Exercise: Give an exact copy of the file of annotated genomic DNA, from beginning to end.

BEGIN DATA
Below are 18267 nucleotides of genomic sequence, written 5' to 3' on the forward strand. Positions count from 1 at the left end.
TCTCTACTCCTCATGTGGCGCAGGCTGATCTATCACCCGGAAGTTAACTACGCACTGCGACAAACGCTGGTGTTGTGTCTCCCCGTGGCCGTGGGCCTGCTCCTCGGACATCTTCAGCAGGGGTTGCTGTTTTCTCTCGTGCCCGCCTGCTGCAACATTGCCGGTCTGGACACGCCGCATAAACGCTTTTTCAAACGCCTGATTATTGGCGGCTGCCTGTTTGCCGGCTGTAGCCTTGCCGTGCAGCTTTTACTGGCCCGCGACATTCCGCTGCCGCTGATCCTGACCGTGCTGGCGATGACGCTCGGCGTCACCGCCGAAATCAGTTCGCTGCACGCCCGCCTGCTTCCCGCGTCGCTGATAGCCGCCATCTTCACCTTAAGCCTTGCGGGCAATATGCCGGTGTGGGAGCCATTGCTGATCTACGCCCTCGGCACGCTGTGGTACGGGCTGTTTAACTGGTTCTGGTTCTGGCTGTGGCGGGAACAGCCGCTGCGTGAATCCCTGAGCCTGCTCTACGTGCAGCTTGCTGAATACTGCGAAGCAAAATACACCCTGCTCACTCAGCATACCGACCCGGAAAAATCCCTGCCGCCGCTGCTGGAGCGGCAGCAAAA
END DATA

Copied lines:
Below are 18267 nucleotides of genomic sequence, written 5' to 3' on the forward strand. Positions count from 1 at the left end.
TCTCTACTCCTCATGTGGCGCAGGCTGATCTATCACCCGGAAGTTAACTACGCACTGCGACAAACGCTGGTGTTGTGTCTCCCCGTGGCCGTGGGCCTGCTCCTCGGACATCTTCAGCAGGGGTTGCTGTTTTCTCTCGTGCCCGCCTGCTGCAACATTGCCGGTCTGGACACGCCGCATAAACGCTTTTTCAAACGCCTGATTATTGGCGGCTGCCTGTTTGCCGGCTGTAGCCTTGCCGTGCAGCTTTTACTGGCCCGCGACATTCCGCTGCCGCTGATCCTGACCGTGCTGGCGATGACGCTCGGCGTCACCGCCGAAATCAGTTCGCTGCACGCCCGCCTGCTTCCCGCGTCGCTGATAGCCGCCATCTTCACCTTAAGCCTTGCGGGCAATATGCCGGTGTGGGAGCCATTGCTGATCTACGCCCTCGGCACGCTGTGGTACGGGCTGTTTAACTGGTTCTGGTTCTGGCTGTGGCGGGAACAGCCGCTGCGTGAATCCCTGAGCCTGCTCTACGTGCAGCTTGCTGAATACTGCGAAGCAAAATACACCCTGCTCACTCAGCATACCGACCCGGAAAAATCCCTGCCGCCGCTGCTGGAGCGGCAGCAAAA